Supreme court of India

Section 65B of the Indian Evidence Act, 1872: Requirements for admissibility of electronic evidence revisited by the Supreme Court

Background

A three-judge bench of the Supreme Court recently held that the requirement of a certificate under Section 65B(4) of the Indian Evidence Act, 1872 (“Evidence Act”), is a condition  precedent to the admissibility of electronic record in evidence.[1] This judgment arose from a reference by a Division Bench of the Supreme Court, which found that the Division Bench judgment in Shafhi Mohammad v. State of Himachal Pradesh[2] required reconsideration in view of the three-judge bench judgment in Anvar P.V. v. P.K. Basheer.[3]
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How did a virus extend limitation?

 Introduction

The ongoing COVID-19 pandemic has forced unprecedented measures on the movement of people across the country, thereby also bringing the functioning of courts and tribunals to a grinding halt. Considering the present scenario, where courts have become physically inaccessible, the Supreme Court of India (“Supreme Court”) on March 23, 2020 took suo-moto cognizance of a petition for extension of limitation and passed an order (“Order”)[1] extending the limitation prescribed either under general law or special laws, whether condonable or not, for filing any petitions, applications, suits, appeals and all other proceedings in all courts and tribunals from March 15, 2020, until passing of further orders.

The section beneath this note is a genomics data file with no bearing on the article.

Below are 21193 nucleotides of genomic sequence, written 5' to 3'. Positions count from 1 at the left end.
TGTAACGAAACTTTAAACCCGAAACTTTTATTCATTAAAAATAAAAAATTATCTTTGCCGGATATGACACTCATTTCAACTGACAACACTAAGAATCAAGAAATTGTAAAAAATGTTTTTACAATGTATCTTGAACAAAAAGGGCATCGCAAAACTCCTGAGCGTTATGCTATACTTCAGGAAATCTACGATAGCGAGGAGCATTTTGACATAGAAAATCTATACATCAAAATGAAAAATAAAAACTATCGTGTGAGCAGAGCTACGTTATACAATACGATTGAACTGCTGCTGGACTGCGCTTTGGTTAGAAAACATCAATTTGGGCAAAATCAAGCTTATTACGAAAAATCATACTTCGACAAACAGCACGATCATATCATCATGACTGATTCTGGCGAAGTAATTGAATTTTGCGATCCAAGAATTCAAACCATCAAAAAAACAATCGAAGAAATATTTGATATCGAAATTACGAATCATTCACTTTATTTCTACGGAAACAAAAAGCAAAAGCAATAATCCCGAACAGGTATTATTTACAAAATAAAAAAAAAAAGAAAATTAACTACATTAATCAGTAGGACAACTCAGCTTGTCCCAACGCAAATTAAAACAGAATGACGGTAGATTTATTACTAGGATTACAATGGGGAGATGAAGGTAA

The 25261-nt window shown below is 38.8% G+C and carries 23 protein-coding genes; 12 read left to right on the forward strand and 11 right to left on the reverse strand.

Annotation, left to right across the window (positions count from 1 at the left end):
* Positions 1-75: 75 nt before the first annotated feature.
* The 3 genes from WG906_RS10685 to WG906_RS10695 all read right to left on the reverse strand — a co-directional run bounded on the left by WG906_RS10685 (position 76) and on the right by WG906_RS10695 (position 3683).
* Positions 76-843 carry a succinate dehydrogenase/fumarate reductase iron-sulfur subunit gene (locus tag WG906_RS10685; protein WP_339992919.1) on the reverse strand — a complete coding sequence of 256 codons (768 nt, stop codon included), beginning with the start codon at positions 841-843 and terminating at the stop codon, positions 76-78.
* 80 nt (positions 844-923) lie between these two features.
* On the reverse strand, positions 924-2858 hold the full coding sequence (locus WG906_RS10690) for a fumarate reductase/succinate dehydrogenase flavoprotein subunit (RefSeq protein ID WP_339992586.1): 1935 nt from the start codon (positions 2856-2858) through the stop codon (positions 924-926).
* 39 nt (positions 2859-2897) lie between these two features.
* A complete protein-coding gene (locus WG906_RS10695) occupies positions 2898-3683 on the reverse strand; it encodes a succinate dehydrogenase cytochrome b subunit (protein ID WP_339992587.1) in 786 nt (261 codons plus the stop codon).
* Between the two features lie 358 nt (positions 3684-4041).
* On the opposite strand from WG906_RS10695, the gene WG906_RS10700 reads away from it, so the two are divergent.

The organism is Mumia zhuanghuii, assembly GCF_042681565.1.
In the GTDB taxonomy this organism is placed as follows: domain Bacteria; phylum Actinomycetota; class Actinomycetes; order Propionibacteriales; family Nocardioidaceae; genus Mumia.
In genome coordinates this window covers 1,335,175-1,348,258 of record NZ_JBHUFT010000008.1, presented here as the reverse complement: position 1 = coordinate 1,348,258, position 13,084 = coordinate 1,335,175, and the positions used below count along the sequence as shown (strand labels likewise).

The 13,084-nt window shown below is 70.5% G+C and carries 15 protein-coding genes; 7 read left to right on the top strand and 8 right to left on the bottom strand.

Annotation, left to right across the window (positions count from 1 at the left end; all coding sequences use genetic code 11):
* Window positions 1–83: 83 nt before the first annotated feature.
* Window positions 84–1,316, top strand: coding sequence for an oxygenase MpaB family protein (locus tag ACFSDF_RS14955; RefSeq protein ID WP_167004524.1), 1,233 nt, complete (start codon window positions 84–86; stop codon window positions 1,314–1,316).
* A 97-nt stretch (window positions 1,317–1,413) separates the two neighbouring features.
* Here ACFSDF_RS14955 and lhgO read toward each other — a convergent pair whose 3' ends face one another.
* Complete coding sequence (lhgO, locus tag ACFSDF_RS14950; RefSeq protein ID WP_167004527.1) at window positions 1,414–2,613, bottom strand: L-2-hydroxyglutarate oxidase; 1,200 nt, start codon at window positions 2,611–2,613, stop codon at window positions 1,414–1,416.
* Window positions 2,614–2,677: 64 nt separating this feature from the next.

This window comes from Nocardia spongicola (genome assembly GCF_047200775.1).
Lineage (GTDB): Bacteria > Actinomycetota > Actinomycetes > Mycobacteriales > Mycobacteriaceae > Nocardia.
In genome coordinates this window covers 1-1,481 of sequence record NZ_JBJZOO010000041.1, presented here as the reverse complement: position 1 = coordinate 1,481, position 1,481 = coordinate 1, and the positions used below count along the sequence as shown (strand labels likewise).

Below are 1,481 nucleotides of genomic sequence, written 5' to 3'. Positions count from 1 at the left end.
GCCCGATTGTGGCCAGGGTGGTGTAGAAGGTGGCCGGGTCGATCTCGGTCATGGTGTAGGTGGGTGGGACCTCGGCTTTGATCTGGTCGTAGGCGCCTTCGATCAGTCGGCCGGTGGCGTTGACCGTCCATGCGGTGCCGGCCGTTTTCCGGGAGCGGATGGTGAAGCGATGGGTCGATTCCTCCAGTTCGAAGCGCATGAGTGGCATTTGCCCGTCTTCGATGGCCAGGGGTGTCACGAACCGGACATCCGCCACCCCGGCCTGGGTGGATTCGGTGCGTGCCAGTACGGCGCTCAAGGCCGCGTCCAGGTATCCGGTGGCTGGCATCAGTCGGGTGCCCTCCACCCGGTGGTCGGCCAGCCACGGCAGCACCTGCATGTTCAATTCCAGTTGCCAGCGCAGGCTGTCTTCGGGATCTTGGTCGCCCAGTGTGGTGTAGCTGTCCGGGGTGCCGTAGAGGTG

The Supreme Court reasoned that the Order was being passed to “obviate such difficulties and to ensure that lawyers/litigants do not have to come physically to file such proceedings in respective Courts/Tribunals across the country”.
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Indian Industrial Law - Wages

In its judgment dated September 20, 2018, the Supreme Court of India (SC), in the matter of Rajasthan State Road Transport Corporation, Jaipur vs. Shri Phool Chand[1] (Phool Chand) has ruled on a worker’s (workmen as per Industrial Disputes Act, 1947) entitlement to back-wages, if he/she his reinstated.

Under Indian labour and industrial laws, the provisions pertaining to a worker’s entitlement to back-wages is covered under the legal regime of Industrial Disputes Act, 1947 (ID Act).

In this regard, the ID Act stipulates that a worker[2] will be entitled to back-wages during pendency of proceedings.
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